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Journal of Bone and Joint Infection An open-access journal of the European Bone and Joint Infection Society and the MusculoSkeletal Infection Society
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Volume 4, issue 2
J. Bone Joint Infect., 4, 99–105, 2019
https://doi.org/10.7150/jbji.30636
© Author(s) 2019. This work is distributed under
the Creative Commons Attribution 4.0 License.
J. Bone Joint Infect., 4, 99–105, 2019
https://doi.org/10.7150/jbji.30636
© Author(s) 2019. This work is distributed under
the Creative Commons Attribution 4.0 License.

Original full-length article 20 Apr 2019

Original full-length article | 20 Apr 2019

Association between Allogeneic Blood Transfusion and Wound Infection after Total Hip or Knee Arthroplasty: A Retrospective Case-Control Study

Ashish Taneja1, Ahmed El-Bakoury1,2, Hoa Khong3, Pam Railton4, Rajrishi Sharma1,5, Kelly Dean Johnston1, Shannon Puloski1, Christopher Smith3, and James Powell1 Ashish Taneja et al.
  • 1Cumming School of Medicine, University of Calgary, 3330 Hospital Drive NW, Calgary, Alberta, T2N 4N1, Canada
  • 2University of Alexandria, Egypt
  • 3Alberta Bone and Joint Health Institute, 3280 Hospital Drive NW, Calgary, Alberta, T2N 4Z6, Canada
  • 4Alberta Health Services, Calgary, Alberta, Canada
  • 5McCaig Institute for Bone and Joint Health

Keywords: total hip replacement, total knee replacement, blood transfusion, infection

Abstract. Background: To assess using a retrospective case control study, whether patients undergoing primary, elective total hip or knee arthroplasty who receive blood transfusion have a higher rate of post-operative infection compared to those who do not.

Materials and Methods: Data on elective primary total hip or knee arthroplasty patients, including patient characteristics, co-morbidities, type and duration of surgery, blood transfusion, deep and superficial infection was extracted from the Alberta Bone and Joint Health Institute (ABJHI). Logistic regression analysis was used to compare deep infection and superficial infection in blood-transfused and non-transfused cohorts.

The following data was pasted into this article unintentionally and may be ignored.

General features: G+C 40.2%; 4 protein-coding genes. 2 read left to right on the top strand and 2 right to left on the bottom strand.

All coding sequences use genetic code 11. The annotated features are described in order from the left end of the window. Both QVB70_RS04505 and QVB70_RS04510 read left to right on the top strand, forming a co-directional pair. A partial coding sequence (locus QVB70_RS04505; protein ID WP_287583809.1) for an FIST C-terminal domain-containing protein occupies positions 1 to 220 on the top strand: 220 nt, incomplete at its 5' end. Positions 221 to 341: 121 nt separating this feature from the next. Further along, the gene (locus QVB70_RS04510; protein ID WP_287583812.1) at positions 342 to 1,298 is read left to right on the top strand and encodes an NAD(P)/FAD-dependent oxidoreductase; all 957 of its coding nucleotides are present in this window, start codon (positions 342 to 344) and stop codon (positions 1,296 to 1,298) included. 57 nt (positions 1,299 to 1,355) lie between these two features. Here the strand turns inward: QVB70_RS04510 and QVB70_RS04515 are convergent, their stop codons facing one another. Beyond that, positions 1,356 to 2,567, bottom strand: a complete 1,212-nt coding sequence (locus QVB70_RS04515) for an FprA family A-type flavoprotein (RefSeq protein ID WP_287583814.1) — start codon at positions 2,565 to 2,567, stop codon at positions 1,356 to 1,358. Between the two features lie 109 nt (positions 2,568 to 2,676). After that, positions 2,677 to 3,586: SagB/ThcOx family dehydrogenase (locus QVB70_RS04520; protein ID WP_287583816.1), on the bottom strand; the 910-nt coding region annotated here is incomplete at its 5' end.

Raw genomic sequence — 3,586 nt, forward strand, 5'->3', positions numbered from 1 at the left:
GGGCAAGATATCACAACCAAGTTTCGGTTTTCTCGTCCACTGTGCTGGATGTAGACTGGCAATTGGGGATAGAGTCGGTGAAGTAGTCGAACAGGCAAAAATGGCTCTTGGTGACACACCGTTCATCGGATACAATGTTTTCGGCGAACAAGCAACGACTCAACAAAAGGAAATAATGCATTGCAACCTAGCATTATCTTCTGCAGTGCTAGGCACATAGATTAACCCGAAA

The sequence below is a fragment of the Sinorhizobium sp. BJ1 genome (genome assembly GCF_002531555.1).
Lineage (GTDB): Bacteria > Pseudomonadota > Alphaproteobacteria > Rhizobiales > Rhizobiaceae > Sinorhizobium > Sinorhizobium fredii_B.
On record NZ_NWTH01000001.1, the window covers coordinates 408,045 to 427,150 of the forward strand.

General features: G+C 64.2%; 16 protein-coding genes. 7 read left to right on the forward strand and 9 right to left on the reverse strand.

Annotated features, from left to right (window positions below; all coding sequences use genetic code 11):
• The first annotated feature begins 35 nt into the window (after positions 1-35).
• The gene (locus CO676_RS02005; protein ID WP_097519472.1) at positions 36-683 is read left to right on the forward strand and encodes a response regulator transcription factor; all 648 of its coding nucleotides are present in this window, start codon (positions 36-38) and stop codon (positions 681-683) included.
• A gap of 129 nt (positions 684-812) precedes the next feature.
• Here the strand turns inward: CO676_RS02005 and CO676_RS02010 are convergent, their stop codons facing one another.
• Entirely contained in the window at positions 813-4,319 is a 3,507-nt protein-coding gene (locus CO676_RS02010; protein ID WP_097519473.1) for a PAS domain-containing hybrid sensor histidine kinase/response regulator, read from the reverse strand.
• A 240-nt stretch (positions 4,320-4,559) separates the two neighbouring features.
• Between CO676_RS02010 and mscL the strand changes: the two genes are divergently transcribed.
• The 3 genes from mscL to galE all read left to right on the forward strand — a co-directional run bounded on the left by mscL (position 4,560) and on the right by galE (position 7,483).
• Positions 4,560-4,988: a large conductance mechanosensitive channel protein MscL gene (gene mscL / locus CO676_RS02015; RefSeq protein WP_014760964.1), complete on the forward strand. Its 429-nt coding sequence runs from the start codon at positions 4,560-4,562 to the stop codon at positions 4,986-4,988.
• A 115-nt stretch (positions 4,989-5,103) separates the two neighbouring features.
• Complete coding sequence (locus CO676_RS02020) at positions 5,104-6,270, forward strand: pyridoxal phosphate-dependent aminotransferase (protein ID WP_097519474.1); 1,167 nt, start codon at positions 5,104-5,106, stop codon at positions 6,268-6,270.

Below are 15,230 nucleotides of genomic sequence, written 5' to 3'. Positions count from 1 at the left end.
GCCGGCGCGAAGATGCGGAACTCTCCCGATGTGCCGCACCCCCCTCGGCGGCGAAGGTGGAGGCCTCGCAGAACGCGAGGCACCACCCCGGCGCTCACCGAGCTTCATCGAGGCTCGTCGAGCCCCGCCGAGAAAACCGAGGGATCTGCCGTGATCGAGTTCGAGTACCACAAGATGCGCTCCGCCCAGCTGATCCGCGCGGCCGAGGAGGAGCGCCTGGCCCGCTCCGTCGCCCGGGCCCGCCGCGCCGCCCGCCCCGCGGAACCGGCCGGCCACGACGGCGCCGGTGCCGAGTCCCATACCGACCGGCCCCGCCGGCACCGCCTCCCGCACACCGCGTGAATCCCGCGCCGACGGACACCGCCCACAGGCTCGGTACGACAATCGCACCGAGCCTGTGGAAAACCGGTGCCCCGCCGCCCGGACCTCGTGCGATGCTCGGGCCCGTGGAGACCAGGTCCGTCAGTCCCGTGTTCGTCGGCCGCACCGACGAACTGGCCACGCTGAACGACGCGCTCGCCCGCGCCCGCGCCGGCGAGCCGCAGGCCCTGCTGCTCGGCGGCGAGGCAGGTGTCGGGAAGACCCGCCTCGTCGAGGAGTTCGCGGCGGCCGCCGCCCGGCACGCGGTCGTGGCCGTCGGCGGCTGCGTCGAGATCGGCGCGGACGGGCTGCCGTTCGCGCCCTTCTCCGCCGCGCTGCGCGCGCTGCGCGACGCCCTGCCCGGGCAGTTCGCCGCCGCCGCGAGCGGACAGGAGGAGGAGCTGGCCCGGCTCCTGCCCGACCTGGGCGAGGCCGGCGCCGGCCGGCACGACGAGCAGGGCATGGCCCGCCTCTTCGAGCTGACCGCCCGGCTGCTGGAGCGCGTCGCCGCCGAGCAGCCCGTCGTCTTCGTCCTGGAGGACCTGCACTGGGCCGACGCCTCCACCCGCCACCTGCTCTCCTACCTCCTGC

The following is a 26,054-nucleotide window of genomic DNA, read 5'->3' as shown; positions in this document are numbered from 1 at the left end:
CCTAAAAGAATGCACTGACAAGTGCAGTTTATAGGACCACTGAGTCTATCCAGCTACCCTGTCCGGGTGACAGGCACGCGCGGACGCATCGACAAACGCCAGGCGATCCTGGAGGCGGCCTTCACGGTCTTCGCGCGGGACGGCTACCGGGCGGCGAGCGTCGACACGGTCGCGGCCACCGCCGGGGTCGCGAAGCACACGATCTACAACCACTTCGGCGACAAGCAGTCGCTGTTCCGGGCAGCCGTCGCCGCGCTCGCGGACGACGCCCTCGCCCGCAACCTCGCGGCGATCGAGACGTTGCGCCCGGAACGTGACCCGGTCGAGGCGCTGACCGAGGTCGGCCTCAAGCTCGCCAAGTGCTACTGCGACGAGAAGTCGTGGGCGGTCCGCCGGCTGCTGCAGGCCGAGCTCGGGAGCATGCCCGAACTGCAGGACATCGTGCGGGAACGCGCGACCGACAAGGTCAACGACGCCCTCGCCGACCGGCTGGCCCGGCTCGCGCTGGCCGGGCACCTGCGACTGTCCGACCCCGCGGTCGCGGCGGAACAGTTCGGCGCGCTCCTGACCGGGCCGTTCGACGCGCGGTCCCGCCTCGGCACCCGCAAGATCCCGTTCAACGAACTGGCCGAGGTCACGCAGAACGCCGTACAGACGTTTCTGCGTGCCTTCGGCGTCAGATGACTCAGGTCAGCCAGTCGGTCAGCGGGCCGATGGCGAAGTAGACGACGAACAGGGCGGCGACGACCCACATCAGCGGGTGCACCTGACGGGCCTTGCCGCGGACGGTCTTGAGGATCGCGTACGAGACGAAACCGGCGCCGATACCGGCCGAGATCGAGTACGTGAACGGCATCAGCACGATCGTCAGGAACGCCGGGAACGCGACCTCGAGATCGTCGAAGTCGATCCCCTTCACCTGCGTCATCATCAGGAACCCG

Results: Of the 27892 patients identified, 3098 (11.1%) received blood transfusion (TKA 9.7%; THA 13.1%). Overall, the rate of superficial infection (SI) was 0.5% and deep infection (DI) was 1.1%. The infection rates in the transfused cohort were SI 1.0% and DI 1.6%, and in the non-transfused cohort were SI 0.5% and DI 1.0%. The transfused cohort had an increased risk of superficial infection (adjusted odds ratio (OR) 1.9 [95% CI 1.2-2.9, p-value 0.005]) as well as deep infection (adjusted OR 1.6 [95% CI 1.1-2.2, p-value 0.008]).

Conclusion: The odds of superficial and deep wound infection are significantly increased in primary, elective total hip and knee arthroplasty patients who receive blood transfusion compared to those who did not. This study can potentially help in reducing periprosthetic hip or knee infections.

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